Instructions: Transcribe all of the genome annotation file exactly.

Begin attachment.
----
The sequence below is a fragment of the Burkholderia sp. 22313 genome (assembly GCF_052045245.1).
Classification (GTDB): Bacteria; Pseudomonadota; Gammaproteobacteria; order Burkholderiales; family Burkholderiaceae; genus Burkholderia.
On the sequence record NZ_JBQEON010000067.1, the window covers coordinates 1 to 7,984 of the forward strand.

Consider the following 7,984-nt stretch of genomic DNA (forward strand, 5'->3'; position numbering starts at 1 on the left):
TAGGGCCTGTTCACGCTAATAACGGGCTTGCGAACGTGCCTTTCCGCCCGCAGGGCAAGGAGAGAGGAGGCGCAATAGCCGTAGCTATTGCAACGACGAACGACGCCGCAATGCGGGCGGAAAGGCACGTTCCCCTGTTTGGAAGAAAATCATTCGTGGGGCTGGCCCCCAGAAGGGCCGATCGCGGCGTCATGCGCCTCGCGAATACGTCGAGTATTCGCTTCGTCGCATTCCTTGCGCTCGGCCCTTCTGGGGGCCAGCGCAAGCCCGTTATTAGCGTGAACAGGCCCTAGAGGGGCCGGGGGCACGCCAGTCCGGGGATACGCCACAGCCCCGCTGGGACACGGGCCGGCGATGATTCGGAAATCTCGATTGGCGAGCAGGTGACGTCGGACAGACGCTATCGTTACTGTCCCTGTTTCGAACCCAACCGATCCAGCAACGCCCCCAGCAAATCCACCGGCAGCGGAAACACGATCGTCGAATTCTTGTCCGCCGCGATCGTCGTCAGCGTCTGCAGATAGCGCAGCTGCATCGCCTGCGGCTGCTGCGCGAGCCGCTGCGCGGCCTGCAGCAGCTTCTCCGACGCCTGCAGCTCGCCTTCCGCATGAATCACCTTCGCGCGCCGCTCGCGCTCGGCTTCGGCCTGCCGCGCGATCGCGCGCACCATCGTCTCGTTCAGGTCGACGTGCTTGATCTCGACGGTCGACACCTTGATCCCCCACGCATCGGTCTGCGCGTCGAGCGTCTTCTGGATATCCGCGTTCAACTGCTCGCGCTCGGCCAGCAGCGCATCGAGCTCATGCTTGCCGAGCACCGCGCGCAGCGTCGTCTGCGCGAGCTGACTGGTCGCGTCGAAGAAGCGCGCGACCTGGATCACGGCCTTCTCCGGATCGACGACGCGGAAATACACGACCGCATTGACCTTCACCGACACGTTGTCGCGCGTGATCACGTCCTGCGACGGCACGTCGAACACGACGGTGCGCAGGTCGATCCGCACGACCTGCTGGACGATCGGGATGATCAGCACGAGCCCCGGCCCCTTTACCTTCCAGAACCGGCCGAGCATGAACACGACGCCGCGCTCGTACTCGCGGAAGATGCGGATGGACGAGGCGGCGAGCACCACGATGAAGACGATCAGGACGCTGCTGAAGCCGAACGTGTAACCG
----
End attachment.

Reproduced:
The sequence below is a fragment of the Burkholderia sp. 22313 genome (assembly GCF_052045245.1).
Classification (GTDB): Bacteria; Pseudomonadota; Gammaproteobacteria; order Burkholderiales; family Burkholderiaceae; genus Burkholderia.
On the sequence record NZ_JBQEON010000067.1, the window covers coordinates 1 to 7,984 of the forward strand.

Consider the following 7,984-nt stretch of genomic DNA (forward strand, 5'->3'; position numbering starts at 1 on the left):
TAGGGCCTGTTCACGCTAATAACGGGCTTGCGAACGTGCCTTTCCGCCCGCAGGGCAAGGAGAGAGGAGGCGCAATAGCCGTAGCTATTGCAACGACGAACGACGCCGCAATGCGGGCGGAAAGGCACGTTCCCCTGTTTGGAAGAAAATCATTCGTGGGGCTGGCCCCCAGAAGGGCCGATCGCGGCGTCATGCGCCTCGCGAATACGTCGAGTATTCGCTTCGTCGCATTCCTTGCGCTCGGCCCTTCTGGGGGCCAGCGCAAGCCCGTTATTAGCGTGAACAGGCCCTAGAGGGGCCGGGGGCACGCCAGTCCGGGGATACGCCACAGCCCCGCTGGGACACGGGCCGGCGATGATTCGGAAATCTCGATTGGCGAGCAGGTGACGTCGGACAGACGCTATCGTTACTGTCCCTGTTTCGAACCCAACCGATCCAGCAACGCCCCCAGCAAATCCACCGGCAGCGGAAACACGATCGTCGAATTCTTGTCCGCCGCGATCGTCGTCAGCGTCTGCAGATAGCGCAGCTGCATCGCCTGCGGCTGCTGCGCGAGCCGCTGCGCGGCCTGCAGCAGCTTCTCCGACGCCTGCAGCTCGCCTTCCGCATGAATCACCTTCGCGCGCCGCTCGCGCTCGGCTTCGGCCTGCCGCGCGATCGCGCGCACCATCGTCTCGTTCAGGTCGACGTGCTTGATCTCGACGGTCGACACCTTGATCCCCCACGCATCGGTCTGCGCGTCGAGCGTCTTCTGGATATCCGCGTTCAACTGCTCGCGCTCGGCCAGCAGCGCATCGAGCTCATGCTTGCCGAGCACCGCGCGCAGCGTCGTCTGCGCGAGCTGACTGGTCGCGTCGAAGAAGCGCGCGACCTGGATCACGGCCTTCTCCGGATCGACGACGCGGAAATACACGACCGCATTGACCTTCACCGACACGTTGTCGCGCGTGATCACGTCCTGCGACGGCACGTCGAACACGACGGTGCGCAGGTCGATCCGCACGACCTGCTGGACGATCGGGATGATCAGCACGAGCCCCGGCCCCTTTACCTTCCAGAACCGGCCGAGCATGAACACGACGCCGCGCTCGTACTCGCGGAAGATGCGGATGGACGAGGCGGCGAGCACCACGATGAAGACGATCAGGACGCTGCTGAAGCCGAACGTGTAACCG